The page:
Media now obviously keep an eye on blogs, and despite David Shearer’s denials the Labour leadership – staff and advisers at least – would be seriously remiss if they weren’t monitoring blog comments.

The key to getting value out of blog posts ands comments is understanding the blog and having a feel for the group and individuals who are commenting.

The majority of blog comments can easily be seen as rubbish but they are they same as other social settings. If you listened in to conversations in a bar you would find many that individually could be rubbished but collectively they can give a valuable feel for what a particilar demographic feels and how they see things.

And if you put time into following blogs you learn which authors, posts, commenters and comments are worth keeping an eye on.

Even bloggers or commenters that normally rant and spout a load of crap can give an insight, considering the context and especially when you notice a change in approach or stance.


Like any groups of people and conversations it’s necessary to filter out the noise, and there’s a lot of noise on blogs. But if you know what to look for and who to look out for it’s possible to learn a lot.

‘Who’ can be as important as ‘what’

I’ve learnt from experience that it’s of interest to see who comments and especially who reacts. I know that I or someone else is may be gettting close to the mark when certain people swarm on a post or comment to try and support or discredit it.

What’s not said can mean something

And when people who might normally comment go silent or go off on an avoidance tangent it can sometimes speak volumes.

Glance askance

Those (especially when media or politicians) who glance askance at blogs and turn their noses up at them do so out of arrogance and ignorance, or they are lying and trying to dismiss a message they don’t want to be heard, and they don’t want other others to take it seriously.

Ignore at your peril

If politicians do ignore critical blogs they do so at their peril. Bloggers are social grouops within society, quite a few of whom have both political experience and a connection with the wider population.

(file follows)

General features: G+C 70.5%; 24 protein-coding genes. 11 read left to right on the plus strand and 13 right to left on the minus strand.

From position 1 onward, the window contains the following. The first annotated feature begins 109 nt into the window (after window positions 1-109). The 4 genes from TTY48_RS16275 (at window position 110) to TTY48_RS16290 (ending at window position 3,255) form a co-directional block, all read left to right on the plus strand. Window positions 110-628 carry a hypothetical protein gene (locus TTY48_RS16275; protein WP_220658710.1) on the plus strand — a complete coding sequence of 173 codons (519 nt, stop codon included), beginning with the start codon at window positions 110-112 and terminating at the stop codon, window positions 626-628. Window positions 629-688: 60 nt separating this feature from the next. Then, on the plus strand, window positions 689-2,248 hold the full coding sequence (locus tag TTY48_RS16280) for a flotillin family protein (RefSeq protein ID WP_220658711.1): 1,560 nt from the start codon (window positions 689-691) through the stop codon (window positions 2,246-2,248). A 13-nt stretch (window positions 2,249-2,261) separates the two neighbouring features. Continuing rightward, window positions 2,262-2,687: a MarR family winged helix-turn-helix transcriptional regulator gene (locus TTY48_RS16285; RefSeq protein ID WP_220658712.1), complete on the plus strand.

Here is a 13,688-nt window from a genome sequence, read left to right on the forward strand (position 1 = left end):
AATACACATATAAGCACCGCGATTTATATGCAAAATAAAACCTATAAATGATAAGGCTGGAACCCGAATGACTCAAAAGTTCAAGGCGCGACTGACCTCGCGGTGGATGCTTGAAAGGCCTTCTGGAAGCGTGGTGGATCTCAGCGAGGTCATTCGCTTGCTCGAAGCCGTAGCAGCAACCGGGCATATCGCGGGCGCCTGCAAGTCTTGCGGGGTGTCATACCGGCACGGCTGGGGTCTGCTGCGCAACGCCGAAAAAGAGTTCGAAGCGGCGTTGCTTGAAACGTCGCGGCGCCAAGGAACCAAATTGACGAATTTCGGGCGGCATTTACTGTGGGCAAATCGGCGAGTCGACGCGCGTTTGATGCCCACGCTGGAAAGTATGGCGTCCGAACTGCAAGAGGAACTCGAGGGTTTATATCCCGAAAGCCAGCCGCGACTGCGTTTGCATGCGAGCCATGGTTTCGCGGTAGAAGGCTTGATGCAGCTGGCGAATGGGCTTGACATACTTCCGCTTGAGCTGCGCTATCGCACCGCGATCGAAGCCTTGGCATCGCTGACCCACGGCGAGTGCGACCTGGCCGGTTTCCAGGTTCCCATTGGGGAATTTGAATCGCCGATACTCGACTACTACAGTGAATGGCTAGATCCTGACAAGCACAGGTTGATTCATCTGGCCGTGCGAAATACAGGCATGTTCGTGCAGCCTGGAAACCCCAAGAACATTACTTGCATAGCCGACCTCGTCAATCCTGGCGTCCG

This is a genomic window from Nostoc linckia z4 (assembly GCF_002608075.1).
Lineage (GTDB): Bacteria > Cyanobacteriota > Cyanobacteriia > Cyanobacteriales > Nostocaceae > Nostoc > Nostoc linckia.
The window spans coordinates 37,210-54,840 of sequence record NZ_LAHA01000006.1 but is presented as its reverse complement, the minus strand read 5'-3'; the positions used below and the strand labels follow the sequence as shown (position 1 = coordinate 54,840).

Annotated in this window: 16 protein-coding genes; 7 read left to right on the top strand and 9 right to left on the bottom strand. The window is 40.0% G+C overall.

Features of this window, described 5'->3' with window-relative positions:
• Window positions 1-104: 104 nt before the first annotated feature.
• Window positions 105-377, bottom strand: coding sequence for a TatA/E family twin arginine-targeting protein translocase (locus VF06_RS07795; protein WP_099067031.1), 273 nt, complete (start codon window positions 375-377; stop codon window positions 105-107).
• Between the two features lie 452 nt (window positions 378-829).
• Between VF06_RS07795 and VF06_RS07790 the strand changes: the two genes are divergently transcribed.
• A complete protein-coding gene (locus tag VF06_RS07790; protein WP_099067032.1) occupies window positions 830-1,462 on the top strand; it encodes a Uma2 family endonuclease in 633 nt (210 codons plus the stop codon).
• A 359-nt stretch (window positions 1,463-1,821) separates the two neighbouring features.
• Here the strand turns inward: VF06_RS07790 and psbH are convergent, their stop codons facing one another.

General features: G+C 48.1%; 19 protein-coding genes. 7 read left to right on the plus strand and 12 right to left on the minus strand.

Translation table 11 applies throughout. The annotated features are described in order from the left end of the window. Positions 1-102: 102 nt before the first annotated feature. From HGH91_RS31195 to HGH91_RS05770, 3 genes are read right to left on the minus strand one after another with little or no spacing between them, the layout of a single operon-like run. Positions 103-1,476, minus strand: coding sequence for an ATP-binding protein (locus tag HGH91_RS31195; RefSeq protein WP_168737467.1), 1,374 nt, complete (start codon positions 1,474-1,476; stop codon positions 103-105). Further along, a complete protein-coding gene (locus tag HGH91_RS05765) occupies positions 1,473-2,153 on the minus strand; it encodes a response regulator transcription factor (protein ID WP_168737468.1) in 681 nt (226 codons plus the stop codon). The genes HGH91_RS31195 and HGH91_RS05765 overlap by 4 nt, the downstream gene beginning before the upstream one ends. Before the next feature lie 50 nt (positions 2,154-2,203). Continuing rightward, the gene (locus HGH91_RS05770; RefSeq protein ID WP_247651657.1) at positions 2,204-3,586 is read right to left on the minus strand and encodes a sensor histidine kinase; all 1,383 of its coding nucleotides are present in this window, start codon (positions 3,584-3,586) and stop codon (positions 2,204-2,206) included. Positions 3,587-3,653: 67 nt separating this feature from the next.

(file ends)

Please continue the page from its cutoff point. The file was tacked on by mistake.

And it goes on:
Dismissing blogs is as silly as dismissing other groups, likke rergions or suburbs or special interest groups. Blogs have many cultures and motives and qualities.

Blog sentiment can often give signals to what is going to take place, or at least some of the influences on what might happen. As a part of online social media they are often ahead of what the old media is reporting.

And bloggers are voters, like anyone else.

Remarkable change in asset (MOM) bill coverage

After months of strident opposition to ‘asset sales” and the Mixed Ownership Model bill, and complaints that National haven’t presented their side of ther argument well, this weekend saw a significant change in media coverage.

The MOM bill completed it’s passage through parliament this week.

Today TV1’s Q+A had an interview with Bill English that covered MOM issues, and there was a separate interview:

With Mighty River Power about to go on the block we talk to Mark Lister, Head of Private Wealth Research at Craigs Investment Partners.

This looked quite favourably at the propsoects of investing in Mighty River Power, and the potential advantages for New Zealand’s capital markets.

And yesterday (and repeated this morning) on The Nation Rachel Smalley had a realistic and informative discussion on the proposed share floats, especially of Mighty River Power – but curiously this doesn’t feature on The Nation website.

(As at 11.00am Sunday 1 July)

Is the Dotcom item really the lead item from The Nation? Have asset part sales faded from publicn interest this quickly?